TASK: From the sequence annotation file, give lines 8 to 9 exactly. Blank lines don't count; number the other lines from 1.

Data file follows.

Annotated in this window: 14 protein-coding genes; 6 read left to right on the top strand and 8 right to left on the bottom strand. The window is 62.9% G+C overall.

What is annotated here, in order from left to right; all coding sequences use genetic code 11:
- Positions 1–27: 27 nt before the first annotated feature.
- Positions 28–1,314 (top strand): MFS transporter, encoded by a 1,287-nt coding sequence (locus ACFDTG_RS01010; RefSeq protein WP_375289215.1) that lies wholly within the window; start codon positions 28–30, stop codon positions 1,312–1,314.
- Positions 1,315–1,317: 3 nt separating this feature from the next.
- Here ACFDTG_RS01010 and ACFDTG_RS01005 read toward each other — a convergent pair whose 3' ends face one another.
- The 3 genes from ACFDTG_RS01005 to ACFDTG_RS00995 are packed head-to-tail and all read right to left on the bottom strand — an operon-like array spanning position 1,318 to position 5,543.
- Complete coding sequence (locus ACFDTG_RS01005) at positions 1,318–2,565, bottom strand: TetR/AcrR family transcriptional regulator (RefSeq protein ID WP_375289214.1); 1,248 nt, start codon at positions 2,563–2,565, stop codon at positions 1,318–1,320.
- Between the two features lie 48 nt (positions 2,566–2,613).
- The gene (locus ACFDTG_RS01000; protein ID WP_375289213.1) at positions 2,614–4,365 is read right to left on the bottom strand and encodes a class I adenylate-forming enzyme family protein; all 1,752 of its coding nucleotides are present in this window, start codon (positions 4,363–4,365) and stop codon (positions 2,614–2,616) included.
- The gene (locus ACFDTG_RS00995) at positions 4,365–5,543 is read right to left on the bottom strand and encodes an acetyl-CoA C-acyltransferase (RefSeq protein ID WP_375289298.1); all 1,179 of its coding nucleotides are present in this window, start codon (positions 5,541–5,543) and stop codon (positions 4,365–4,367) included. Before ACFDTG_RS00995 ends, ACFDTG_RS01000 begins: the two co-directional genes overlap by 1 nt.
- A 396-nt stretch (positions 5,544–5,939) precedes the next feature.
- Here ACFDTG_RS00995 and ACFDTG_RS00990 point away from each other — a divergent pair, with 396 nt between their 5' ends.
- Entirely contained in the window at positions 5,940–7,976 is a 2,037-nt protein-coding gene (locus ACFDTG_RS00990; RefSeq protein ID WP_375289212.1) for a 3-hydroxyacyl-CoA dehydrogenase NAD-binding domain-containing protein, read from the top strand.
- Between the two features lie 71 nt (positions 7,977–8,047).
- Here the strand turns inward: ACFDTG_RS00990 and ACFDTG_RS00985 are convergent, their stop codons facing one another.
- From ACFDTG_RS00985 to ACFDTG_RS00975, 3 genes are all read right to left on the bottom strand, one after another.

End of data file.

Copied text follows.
- Complete coding sequence (locus ACFDTG_RS01005) at positions 1,318–2,565, bottom strand: TetR/AcrR family transcriptional regulator (RefSeq protein ID WP_375289214.1); 1,248 nt, start codon at positions 2,563–2,565, stop codon at positions 1,318–1,320.
- Between the two features lie 48 nt (positions 2,566–2,613).